3. Knowledge flow: the Government could amend the Research Excellence Framework, for example to make it easier for universities to employ those who have worked in industry. When budgets are cut within industry, Beck suggested, one of the first areas of investment to be cut is the travel and meetings budget. Employees therefore decrease their network at a time when this needs to be expanding. Facilitating the flow of information between researchers in academia and in industry can help to address this.
4. A long-term, cross-party strategy for science in the UK would also be very welcome.
Beck highlighted recent developments from Government which have gone some way to address the points raised. For example, an annual £250,000 prize fund has been announced (orders of magnitude less than the X Prize but nonetheless a step in the right direction), whilst the Government is pressing ahead with plans for research hubs to link business and academia (so called ‘Catapult Centres’, previously known as ‘Technology Innovation Centres’) to aid commercialisation. However, there are convincing arguments for the state to do much more; such as those recently presented in a work by Mariana Mazzucato called ‘The Entrepreneurial State’.
Speaking about the publication on yesterday’s Today Programme, in the document and online, Ms Mazzucato argues for public policy to be bold and courageous, stepping in to fund areas that the private sector has no interest in, as well as putting in place mechanisms to reap greater returns for itself for doing so. As an example, the United States supported the development of the internet by pouring huge amounts of money into the Defence Advanced Research Projects Agency (DARPA), which undertook a significant amount of the research underpinning the formation of what is now known as Silicon Valley. The private sector, Mariana suggests, has a reputation of coming into areas of research 15–20 years after a large amount of state investment. It cannot therefore be seen as the answer to addressing deficits in state funding for science and innovation (although it is clearly complementary); the Government must find innovative ways of funding large-scale investment in the science base in this country if we want to see the emergence of another Google in the UK, for example.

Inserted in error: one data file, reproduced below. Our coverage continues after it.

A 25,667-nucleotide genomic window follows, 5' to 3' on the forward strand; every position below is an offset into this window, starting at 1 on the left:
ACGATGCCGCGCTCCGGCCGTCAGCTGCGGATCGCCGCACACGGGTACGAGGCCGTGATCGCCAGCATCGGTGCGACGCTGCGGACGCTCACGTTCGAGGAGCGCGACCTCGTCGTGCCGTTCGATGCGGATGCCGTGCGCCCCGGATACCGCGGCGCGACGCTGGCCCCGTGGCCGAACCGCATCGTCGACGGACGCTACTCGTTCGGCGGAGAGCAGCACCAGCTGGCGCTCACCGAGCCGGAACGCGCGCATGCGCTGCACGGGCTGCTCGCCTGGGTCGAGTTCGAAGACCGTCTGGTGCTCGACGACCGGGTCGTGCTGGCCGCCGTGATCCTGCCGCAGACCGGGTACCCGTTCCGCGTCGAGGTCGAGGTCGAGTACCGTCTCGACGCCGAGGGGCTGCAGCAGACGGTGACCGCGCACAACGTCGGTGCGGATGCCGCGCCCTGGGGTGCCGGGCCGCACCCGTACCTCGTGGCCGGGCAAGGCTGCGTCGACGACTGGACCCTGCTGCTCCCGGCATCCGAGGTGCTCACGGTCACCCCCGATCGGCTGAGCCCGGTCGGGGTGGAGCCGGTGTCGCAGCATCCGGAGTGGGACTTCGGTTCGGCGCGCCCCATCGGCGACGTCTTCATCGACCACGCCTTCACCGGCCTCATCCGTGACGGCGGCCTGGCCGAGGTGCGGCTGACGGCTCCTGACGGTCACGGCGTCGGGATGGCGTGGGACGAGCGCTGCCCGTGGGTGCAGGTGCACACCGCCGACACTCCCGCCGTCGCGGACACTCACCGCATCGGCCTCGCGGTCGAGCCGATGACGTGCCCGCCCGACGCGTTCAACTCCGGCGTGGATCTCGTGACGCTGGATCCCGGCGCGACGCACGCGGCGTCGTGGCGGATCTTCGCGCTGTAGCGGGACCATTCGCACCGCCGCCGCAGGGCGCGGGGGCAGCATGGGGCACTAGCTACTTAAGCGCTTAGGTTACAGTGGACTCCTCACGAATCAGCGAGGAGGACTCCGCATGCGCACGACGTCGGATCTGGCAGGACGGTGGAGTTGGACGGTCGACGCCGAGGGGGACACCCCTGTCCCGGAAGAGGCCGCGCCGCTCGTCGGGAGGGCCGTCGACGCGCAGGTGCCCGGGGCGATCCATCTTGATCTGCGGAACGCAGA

Policy Lunchbox is a network for Policy Officers and others working in learned societies and the third sector. It is run jointly by the British Ecological Society and Biochemical Society. See our webpage for details of forthcoming events. The next event will be on how to get the most from party conferences.